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paying employees during pandemic

5 Tips to Keep Paying Employees During the COVID-19 Pandemic

Learn What You Can Do to Help Pay Your Employees During the Coronavirus Pandemic.

On April 21, 2020, the Senate approved a second $480 billion stimulus package to help small businesses, which includes $320 billion for the Payroll Protection Program (PPP). This package sets aside $60 billion for underfunded businesses or businesses in rural and minority communities that had difficulty accessing the first round of funding.

There will also be $10 billion for grants under the Emergency Economic Injury Disaster Loan (EIDL) program, $50 billion for disaster recovery loans. We offer these tips to help you keep paying your employees even paid during the coronavirus shutdown.

  1. Contact Your Lender at Your Bank Today About the Paycheck Protection Program Loan

The applicants who already applied for the PPP Loan will be the first approved applicants for the second round. Then, new applications may be accepted. Therefore, every second you waste not filing your application is another lost opportunity for approval. Based on this information and the previous timeline, the second round of loans may be depleted in 12 calendar days or less.

We recommend that you speak with your commercial lender at your bank today to get your application started. You need to get your application in the queue as soon as possible. Get to know your commercial lender.

Create an open line of communication so you can check the progress of your application daily. Doing so is the only way to have a shot at receiving funding under the PPP. Once this fund is depleted, there is no guarantee the government will release more funding for businesses.

  1. Monitor the SBA Website Daily for the Emergency Economic Injury Disaster Loan (EIDL)

The SBA will continue to process already submitted applications on a first-come, first-served basis.

As of April 21, 2020, the SBA website still says that it is unable to accept new applications for the Economic Injury Disaster Loan (EIDL)-COVID-19 related assistance program (including EIDL Advances) based on available appropriations funding.

The second stimulus package does not mention if the SBA will be accepting new applications. However, it includes an additional $10 billion for grants under the EIDL program and $50 billion for disaster recovery loans. Therefore, we recommend that you check the SBA website daily to see if they open up the program for new applications.

  1. Take Advantage of the Employee Retention Tax Credit Under the CARES Act.

The Employee Retention Tax Credit is available to employers who do not receive money under the PPP loan or the Economic Injury Disaster Loan (EIDL). The tax credit is a payroll tax credit of 50% of the first $10,000 of employee expenses, including the employer-paid portion of healthcare.

The tax credit is a payroll tax credit. The Treasury Department is working on a process in which employers can receive an advanced payment of this credit.

To be eligible, you must meet the following requirements:

  1. Your gross receipts must be 50% less than the same quarter in 2019
  2. For employers with 100 or more employees, you can only include your full-time employees being paid but not providing services.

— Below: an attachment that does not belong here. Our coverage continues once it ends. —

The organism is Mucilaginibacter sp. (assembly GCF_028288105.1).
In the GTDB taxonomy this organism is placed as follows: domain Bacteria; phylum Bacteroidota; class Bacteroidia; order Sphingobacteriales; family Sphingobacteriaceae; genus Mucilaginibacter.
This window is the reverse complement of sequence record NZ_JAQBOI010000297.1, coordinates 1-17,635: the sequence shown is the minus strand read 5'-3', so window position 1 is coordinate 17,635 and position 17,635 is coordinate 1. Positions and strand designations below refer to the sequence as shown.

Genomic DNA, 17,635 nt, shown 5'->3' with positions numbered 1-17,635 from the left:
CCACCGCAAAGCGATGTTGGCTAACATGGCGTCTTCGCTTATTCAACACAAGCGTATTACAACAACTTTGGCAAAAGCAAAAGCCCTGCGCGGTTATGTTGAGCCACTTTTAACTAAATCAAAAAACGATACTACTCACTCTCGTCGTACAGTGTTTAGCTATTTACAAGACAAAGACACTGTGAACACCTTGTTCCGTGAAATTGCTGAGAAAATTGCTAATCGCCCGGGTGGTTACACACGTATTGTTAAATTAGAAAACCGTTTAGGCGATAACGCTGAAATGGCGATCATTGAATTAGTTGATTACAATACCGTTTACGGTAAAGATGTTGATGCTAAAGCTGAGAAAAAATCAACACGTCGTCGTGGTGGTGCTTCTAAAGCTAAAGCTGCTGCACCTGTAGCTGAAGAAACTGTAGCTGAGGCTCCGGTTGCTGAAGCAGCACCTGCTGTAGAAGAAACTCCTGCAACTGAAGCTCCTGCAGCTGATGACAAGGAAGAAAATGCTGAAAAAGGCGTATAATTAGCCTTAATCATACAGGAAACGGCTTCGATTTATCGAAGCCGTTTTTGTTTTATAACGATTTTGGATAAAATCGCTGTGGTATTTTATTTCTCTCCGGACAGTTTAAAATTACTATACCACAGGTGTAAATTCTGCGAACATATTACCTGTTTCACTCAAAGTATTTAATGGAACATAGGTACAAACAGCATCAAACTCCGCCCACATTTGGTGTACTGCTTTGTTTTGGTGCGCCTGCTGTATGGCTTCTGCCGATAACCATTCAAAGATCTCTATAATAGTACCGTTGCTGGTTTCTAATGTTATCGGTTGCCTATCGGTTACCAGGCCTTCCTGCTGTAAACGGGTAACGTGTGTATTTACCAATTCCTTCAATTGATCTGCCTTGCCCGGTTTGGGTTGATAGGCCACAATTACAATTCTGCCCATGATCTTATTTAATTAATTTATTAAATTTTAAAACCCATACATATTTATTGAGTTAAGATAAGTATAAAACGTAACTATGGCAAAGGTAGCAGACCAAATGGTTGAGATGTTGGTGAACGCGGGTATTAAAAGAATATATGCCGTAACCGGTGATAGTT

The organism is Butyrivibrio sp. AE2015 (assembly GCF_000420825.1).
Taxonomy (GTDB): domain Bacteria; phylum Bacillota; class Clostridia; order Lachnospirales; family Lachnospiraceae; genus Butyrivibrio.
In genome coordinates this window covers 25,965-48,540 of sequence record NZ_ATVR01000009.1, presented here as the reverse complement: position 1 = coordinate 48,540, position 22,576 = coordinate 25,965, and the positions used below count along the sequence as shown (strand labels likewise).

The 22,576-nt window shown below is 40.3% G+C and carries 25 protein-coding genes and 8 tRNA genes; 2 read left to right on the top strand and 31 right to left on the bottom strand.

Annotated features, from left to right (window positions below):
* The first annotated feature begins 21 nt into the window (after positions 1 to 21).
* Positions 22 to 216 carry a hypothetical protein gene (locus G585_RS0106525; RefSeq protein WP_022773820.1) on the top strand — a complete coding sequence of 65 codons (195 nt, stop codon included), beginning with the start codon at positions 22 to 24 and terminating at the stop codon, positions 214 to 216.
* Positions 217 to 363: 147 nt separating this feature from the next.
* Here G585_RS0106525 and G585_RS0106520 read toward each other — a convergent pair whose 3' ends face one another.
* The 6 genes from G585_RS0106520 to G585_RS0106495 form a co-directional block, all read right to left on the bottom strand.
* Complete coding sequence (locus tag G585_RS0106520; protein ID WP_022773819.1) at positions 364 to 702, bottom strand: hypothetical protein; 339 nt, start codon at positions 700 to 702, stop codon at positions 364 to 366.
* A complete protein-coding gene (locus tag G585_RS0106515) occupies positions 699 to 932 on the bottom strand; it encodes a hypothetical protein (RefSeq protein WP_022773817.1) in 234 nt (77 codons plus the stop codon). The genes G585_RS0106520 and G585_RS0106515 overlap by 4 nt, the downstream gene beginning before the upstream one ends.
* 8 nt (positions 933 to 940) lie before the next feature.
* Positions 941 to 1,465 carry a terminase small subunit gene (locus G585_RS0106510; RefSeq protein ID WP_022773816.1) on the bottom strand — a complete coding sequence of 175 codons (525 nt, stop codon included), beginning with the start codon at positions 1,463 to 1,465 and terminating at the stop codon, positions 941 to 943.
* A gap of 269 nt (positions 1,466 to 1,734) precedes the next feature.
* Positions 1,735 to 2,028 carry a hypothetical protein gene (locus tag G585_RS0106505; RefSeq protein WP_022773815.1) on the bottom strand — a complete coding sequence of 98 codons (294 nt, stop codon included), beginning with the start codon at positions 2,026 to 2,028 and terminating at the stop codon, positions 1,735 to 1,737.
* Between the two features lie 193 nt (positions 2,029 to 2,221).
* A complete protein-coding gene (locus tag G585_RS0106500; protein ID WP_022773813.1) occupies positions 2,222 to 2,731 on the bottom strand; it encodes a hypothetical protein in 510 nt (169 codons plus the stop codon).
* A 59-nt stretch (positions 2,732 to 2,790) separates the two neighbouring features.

3. For employers with 100 or fewer full-time employees, you can include all employees, whether they are providing services or not.

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  1. Take Advantage of the Family First Coronavirus Response Act (FFCRA)

You may have options beyond keeping your employees on the clock, even from home. Under the FFCRA, employees who have children that are not in school or daycare due to Coronavirus concerns the opportunity to take paid family and medical leave.

The employees will receive 80% of their pay. As the employer, you can receive this money back from the federal government in the form of a refundable tax credit. Refundable means that even if your tax credits exceed the amount needed to pay federal taxes, you will receive the excess money as a refund at the end of the year.

This option works best for employers who have enough money in the bank to pay 80% of payroll for those employees that qualify, even if you do not have 100% of the payroll funds available.

The employees can be full or part-time to qualify. Furthermore, they only have to work for your company for 30 days or more before qualifying for the leave. And, unlike the Family and Medical Leave Act, you need to maintain less than 500 employees, as opposed to 50 or more employees to qualify for the coverage.

  1. Partial Employee Furloughs

No one wants to lay off employees. However, there is a way to keep employees working with some income and instituting a furlough as well. Most states have established partial unemployment as a result of the Coronavirus outbreak.

Employees may work part-time and still receive unemployment benefits. Therefore, you are allowed to cut employees’ hours to allow part-time work. These employees can bring home a partial paycheck and keep their health insurance benefits.

At the same time, the employee can apply for unemployment benefits, receive the state’s approved unemployment payments, and get the additional $600 a week from the federal government.

This arrangement allows you to keep employees working, keep production moving, and save payroll money. It may not be the best-case scenario for employers or employees, but it is not the worst-case scenario.

Contact WorkplaceHCM Today for Help Navigating Your COVID-19 Options.

We are happy to help you navigate your options and even work with you to find trusted advisors to help implement whatever options you choose to keep business running and employees working.

Contact us or Call us today at (856) 334-9711. We are here to help.

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